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Strategy Palette: a New Approach to Corporate Planning

by internationaldirector

Written By: Stephanie Williams – Corporate Finance

As Jim Rohn, the American entrepreneur and motivational speaker, once said, the key to success in every venture is 20 percent skills and 80 percent strategy. With the explosion of technology-driven competition, there is no time in history like now, when businesses are yearning to find a sustainable strategy to help them stay afloat in today’s stormy waters. It is through desperation for a winning strategy that major corporations such as Deutsche Bank and Wells Fargo have found themselves drifting into the deepest pits of trouble. The song on the importance of strategy has been sung a trillion times, but the definition of what makes a winning strategy remains vague.

Management scientists across the globe have been racking their brains to find the principles that define the best approach to corporate planning. Some such as the Boston Consulting Group have gotten close to discovering promising models, but with the changing corporate environment, the frameworks have later proven to be highly complex in execution. For instance, in the 1960s, the BCG group introduced the growth-share matrix, a framework that helps organizations to plan for resources allocation. The model gained popularity almost immediately and has since then remained a valuable tool for strategic planning.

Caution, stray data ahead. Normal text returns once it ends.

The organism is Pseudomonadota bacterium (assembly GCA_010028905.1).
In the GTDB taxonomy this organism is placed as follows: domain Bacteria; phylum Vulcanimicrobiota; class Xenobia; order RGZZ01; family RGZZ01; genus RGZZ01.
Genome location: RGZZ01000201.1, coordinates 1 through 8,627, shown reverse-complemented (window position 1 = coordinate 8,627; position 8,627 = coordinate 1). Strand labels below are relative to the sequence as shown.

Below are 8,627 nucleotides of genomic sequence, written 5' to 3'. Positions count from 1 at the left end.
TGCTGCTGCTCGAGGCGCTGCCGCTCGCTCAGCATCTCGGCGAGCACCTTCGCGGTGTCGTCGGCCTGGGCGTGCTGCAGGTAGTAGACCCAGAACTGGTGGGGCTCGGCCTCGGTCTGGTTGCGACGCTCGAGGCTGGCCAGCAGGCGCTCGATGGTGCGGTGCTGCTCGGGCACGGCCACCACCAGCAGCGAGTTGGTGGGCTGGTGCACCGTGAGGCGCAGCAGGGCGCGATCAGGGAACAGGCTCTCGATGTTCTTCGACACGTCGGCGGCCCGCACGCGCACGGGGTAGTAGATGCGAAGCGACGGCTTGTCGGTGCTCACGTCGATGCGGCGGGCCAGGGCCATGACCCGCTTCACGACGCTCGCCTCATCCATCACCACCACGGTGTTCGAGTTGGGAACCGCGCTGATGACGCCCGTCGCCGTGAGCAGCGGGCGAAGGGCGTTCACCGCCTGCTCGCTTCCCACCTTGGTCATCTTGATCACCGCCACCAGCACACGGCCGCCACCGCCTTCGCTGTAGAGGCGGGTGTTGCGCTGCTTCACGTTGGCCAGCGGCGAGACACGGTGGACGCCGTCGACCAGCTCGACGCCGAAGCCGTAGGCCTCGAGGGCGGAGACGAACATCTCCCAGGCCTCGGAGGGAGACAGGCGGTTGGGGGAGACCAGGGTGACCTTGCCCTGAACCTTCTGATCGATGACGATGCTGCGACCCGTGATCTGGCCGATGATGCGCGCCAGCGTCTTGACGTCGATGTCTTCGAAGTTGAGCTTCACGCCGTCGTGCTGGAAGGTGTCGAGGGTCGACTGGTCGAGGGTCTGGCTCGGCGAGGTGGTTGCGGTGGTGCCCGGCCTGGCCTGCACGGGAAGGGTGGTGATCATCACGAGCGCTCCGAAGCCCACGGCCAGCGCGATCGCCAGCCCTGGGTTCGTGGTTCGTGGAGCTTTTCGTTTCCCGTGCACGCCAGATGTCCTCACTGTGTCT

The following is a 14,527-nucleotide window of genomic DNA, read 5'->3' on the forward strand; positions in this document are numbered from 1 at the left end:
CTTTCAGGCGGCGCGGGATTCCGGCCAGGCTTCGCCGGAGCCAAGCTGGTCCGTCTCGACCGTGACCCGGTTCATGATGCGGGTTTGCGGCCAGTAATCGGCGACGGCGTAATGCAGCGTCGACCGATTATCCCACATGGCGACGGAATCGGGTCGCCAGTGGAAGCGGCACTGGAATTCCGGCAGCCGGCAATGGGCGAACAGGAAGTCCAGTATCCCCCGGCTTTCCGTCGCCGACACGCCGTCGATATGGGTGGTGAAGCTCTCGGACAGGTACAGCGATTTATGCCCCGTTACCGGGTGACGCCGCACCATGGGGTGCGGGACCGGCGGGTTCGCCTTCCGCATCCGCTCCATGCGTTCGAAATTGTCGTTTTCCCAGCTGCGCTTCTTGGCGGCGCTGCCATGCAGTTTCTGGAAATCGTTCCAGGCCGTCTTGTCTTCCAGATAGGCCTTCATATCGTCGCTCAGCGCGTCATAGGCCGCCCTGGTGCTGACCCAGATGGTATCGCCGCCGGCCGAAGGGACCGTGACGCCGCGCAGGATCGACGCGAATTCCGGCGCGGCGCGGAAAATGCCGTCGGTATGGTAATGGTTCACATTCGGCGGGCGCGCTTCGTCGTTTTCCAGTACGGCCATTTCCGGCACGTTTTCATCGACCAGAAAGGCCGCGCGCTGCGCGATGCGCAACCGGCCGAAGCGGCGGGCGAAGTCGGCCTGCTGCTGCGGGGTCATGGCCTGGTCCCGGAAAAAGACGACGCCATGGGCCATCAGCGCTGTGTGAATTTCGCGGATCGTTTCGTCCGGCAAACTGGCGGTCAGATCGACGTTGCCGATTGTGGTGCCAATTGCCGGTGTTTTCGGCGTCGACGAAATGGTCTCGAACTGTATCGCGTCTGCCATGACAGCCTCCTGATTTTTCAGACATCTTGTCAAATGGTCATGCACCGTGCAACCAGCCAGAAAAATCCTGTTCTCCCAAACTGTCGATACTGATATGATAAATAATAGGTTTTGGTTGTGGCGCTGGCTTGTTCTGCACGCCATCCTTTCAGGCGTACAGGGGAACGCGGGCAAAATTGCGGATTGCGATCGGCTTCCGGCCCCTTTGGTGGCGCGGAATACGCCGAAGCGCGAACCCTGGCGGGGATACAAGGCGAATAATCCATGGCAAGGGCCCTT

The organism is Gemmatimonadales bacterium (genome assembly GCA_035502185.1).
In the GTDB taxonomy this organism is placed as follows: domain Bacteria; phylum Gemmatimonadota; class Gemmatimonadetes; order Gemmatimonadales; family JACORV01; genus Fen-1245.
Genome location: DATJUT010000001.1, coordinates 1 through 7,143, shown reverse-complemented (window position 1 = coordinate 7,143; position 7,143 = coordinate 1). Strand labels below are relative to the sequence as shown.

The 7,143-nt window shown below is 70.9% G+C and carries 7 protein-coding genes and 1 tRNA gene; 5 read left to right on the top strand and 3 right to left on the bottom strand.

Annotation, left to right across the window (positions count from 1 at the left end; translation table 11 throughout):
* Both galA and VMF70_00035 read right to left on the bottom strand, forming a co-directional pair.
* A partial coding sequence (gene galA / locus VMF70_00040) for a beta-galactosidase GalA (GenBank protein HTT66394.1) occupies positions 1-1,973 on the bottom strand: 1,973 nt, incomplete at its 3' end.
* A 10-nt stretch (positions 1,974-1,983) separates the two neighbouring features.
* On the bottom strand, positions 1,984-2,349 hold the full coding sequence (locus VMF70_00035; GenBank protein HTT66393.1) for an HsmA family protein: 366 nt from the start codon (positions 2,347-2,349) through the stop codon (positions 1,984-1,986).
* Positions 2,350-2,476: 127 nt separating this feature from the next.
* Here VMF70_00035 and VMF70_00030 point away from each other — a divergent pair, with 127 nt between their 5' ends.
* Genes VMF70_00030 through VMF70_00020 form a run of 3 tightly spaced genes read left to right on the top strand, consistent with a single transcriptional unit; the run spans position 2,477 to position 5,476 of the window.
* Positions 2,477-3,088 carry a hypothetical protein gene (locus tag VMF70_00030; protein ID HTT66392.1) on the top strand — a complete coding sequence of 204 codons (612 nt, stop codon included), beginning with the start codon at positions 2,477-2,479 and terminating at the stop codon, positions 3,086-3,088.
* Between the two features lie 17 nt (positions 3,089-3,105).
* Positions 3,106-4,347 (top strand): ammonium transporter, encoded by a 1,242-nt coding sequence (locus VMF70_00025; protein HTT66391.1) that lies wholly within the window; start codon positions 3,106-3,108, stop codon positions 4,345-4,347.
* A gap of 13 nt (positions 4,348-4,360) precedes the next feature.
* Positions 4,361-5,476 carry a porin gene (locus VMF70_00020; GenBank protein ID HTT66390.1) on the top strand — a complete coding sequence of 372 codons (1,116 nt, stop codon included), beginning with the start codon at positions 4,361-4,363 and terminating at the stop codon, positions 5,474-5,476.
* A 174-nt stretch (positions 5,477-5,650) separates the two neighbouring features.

However, in application, the model has been found to be marred by a litany of structural problems that have further deepened the confusion in strategic management. For example, the BCG matrix is considered to be too simplistic and fails to define a market clearly. The model also assumes that high market share leads to high profit, which is not necessarily true given that in some circumstances, high market share can mean high business costs. Another failure is in the classification of business into either low or high, which is not correct given that business can also be medium. These and other challenges have made this model hard to implement, especially in today’s competitive environment.

In an effort to bring clarity to the main principles that govern a sound strategic plan, the BCG group has recently unveiled another approach that takes into account all the major factors ignored in the earlier models. In a new book, Your Strategy Needs a Strategy by Martin Reeves, Janmejaya Sinha, and Knut Haanaes of the BCG group, the success of any venture today is no longer defined by a single, overarching strategy but by multiple strategies. The BCG trio argue that with the constantly changing competitive landscape in many industries, businesses speed through the life cycle, and it is therefore important that organizations choose from a strategic palette in the same way as artists choose from a palette of colors.